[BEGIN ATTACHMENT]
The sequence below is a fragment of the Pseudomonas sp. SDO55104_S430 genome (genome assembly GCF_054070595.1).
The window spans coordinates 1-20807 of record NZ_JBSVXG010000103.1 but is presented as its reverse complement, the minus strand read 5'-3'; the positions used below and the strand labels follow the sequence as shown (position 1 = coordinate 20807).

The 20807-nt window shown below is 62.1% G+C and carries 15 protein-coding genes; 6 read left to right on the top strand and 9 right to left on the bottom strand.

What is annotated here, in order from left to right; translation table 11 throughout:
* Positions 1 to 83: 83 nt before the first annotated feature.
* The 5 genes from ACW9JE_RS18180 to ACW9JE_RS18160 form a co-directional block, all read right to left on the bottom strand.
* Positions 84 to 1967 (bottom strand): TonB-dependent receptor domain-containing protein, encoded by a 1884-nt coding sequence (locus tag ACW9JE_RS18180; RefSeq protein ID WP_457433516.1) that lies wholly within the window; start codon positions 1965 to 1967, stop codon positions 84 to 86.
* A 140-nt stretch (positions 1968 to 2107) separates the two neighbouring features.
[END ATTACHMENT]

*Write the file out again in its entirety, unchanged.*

The sequence below is a fragment of the Pseudomonas sp. SDO55104_S430 genome (genome assembly GCF_054070595.1).
The window spans coordinates 1-20807 of record NZ_JBSVXG010000103.1 but is presented as its reverse complement, the minus strand read 5'-3'; the positions used below and the strand labels follow the sequence as shown (position 1 = coordinate 20807).

The 20807-nt window shown below is 62.1% G+C and carries 15 protein-coding genes; 6 read left to right on the top strand and 9 right to left on the bottom strand.

What is annotated here, in order from left to right; translation table 11 throughout:
* Positions 1 to 83: 83 nt before the first annotated feature.
* The 5 genes from ACW9JE_RS18180 to ACW9JE_RS18160 form a co-directional block, all read right to left on the bottom strand.
* Positions 84 to 1967 (bottom strand): TonB-dependent receptor domain-containing protein, encoded by a 1884-nt coding sequence (locus tag ACW9JE_RS18180; RefSeq protein ID WP_457433516.1) that lies wholly within the window; start codon positions 1965 to 1967, stop codon positions 84 to 86.
* A 140-nt stretch (positions 1968 to 2107) separates the two neighbouring features.